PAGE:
The Sandwich Generation: Caring for Adult Kids and Ageing Parents
Every day, thousands of Australians juggle taking care of their kids, as well as one or more of their parents. We call these people the ‘sandwich generation’ – those stuck in the middle between having children at home, as well as ageing or disabled parents.
Unpaid carers number around 2.65 million in Australia. And within that population is the sandwich generation, affecting around 5% of Australians. The phenomenon has far-reaching consequences for families, incomes, retirement, and even the economy. In this article, we take a closer look at the sandwich generation, what they’re facing, and outline where you can turn for help if you’re one of them.
The growing phenomenon of the sandwich generation in Australia
Like many other countries, Australia is facing an ever-ageing population. As people are living longer, it is becoming more common for ageing parents to rely on their adult children for help when living independently becomes challenging. This means more and more adult Australians are taking on the burden of caring for ageing parents while also holding down their own jobs, maintaining their own households, and often, caring for adult children who are still at home.
As the cost of living continues to rise exponentially and younger Australians find it harder to find rental properties, make ends meet, and even buy houses of their own, more and more young Australians find themselves living at home with their parents for longer.
According to statistics from HILDA (The Household, Income and Labour Dynamics in Australia Survey), the number of adults between the ages of 18 and 29 living in the parental home has increased dramatically over the last 20 years. In 2001, 47% of men and 37% of women aged 18 – 29 still lived in the parental home. In 2022 those figures rose to 55% and 47%, respectively. For households with ageing parents to take care of, this means increasing pressure on finances, work lives, wellbeing, and even retirement savings.
The challenges faced by the sandwich generation
As the elderly population increases in Australia and more and more ageing parents require help from their children, the sandwich generation is set to continue growing. The toll that taking care of ageing parents while adult children remain at home has on the sandwich generation is all-encompassing. Members of the sandwich generation face emotional and mental strain, difficulty balancing multiple roles (including their own jobs and that of being parents themselves), and limited time for self-care.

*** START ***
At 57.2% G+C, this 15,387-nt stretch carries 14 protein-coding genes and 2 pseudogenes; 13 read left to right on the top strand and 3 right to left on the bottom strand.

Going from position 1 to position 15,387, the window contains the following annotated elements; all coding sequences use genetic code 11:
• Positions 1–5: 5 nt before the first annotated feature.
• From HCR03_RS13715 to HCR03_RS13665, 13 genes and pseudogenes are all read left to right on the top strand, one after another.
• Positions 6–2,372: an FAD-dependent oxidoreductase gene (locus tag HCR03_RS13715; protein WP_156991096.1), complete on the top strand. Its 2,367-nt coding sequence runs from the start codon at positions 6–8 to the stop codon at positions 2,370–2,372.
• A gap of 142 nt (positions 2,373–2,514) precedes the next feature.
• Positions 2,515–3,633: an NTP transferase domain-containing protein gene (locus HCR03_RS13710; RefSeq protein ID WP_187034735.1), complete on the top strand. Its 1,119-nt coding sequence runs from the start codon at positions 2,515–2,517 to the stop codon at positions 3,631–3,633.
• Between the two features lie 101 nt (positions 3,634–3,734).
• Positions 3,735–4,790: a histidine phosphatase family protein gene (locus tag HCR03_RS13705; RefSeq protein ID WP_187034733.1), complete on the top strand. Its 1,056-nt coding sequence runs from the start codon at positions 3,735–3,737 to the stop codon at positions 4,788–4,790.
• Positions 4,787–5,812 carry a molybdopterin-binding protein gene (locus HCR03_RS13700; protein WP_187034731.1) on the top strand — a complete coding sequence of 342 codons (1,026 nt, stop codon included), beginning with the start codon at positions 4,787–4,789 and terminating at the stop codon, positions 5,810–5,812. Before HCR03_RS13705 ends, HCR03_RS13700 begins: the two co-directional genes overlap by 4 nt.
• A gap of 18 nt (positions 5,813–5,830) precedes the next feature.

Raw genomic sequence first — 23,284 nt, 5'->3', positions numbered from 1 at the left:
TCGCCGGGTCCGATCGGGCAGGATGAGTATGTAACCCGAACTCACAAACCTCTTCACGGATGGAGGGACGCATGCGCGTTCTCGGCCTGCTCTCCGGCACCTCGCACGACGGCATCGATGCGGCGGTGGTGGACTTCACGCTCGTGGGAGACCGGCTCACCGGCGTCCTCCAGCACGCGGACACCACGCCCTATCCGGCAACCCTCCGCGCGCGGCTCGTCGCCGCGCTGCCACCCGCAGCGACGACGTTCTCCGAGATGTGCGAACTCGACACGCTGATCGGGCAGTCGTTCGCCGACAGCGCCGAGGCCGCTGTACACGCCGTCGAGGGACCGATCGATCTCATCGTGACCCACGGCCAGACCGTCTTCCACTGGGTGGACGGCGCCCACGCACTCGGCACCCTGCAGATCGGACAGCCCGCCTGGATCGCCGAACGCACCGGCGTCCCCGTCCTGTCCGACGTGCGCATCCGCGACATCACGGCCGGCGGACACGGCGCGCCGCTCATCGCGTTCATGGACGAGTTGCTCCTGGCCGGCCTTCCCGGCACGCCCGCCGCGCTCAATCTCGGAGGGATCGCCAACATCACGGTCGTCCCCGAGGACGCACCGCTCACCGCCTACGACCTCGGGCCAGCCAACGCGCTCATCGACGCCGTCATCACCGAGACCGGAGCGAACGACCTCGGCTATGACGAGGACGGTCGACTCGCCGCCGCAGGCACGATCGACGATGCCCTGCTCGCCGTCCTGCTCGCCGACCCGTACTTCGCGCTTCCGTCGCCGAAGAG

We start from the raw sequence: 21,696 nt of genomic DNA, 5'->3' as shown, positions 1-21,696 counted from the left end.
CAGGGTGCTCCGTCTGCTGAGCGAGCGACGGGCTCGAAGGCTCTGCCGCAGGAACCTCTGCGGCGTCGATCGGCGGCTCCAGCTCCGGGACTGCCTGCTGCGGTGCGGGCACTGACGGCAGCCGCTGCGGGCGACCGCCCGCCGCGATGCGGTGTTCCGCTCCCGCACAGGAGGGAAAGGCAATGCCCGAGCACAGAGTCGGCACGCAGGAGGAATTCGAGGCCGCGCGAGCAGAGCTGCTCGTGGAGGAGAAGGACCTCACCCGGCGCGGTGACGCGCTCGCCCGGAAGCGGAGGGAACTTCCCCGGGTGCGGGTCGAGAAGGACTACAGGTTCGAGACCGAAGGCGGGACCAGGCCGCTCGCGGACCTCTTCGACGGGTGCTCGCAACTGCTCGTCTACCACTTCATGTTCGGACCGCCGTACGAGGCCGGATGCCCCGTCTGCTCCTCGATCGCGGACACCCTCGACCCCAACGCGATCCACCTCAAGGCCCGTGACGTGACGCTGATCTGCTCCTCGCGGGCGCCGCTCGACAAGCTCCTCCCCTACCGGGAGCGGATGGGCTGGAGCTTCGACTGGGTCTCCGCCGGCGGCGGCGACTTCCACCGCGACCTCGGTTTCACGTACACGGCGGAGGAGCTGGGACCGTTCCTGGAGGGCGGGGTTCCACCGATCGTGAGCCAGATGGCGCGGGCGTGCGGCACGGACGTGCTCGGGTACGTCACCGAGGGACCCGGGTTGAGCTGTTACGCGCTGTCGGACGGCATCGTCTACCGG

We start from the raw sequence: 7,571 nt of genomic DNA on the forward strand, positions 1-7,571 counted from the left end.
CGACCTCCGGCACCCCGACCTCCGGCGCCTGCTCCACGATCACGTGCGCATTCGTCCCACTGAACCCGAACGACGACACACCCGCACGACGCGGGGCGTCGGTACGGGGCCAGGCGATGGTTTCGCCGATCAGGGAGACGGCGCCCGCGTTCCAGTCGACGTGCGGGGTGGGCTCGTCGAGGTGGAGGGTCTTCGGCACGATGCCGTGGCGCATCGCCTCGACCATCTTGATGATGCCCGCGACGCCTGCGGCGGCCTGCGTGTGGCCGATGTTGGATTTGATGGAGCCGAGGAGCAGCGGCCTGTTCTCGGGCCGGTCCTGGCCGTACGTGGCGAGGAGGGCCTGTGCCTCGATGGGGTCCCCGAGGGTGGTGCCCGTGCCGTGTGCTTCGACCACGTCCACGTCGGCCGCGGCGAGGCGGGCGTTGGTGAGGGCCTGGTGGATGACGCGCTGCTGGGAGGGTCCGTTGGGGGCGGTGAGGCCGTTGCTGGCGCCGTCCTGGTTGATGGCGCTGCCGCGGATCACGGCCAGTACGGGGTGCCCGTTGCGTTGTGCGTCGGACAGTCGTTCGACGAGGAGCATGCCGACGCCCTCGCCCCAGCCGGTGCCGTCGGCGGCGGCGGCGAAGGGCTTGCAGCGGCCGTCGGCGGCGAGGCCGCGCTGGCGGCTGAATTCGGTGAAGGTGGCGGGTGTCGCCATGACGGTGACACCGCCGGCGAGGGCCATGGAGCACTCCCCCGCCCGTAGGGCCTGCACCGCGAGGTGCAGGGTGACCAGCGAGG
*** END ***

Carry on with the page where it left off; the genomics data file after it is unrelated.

Of course, there are subsidies from the Australian government designed to supplement carers’ incomes and help them care for elderly parents or other disabled members of the family. Unfortunately, as the cost of living rises, these subsidies fail to keep up. Where once, the subsidy for unpaid carers accounted for around 33% of the alternative nursing home coverage, that has now dropped to as little as 6%.
According to Carers Australia, at the current subsidy settings, Australian unpaid carers will lose:
- $392,500 in lifetime earnings to age 67; and
- $175,000 in superannuation at age 67.
Importantly, those who are carers for longer periods of time will lose substantially more, with the most affected losing at least $940,000 in lifetime income, and $444,500 in retirement savings. As altruistic as informal carers may be, this loss of income is simply not sustainable for many Australians. As Carers Australia explains:
“The problem for carers, and for the Government which relies on informal supply, is that: where the rewards for caring are reduced; the opportunity cost of care increases; and fewer prospective informal carers will be willing to meet demand. The consequence of this is an increase in demand for substantially more expensive formal care, including residential care.”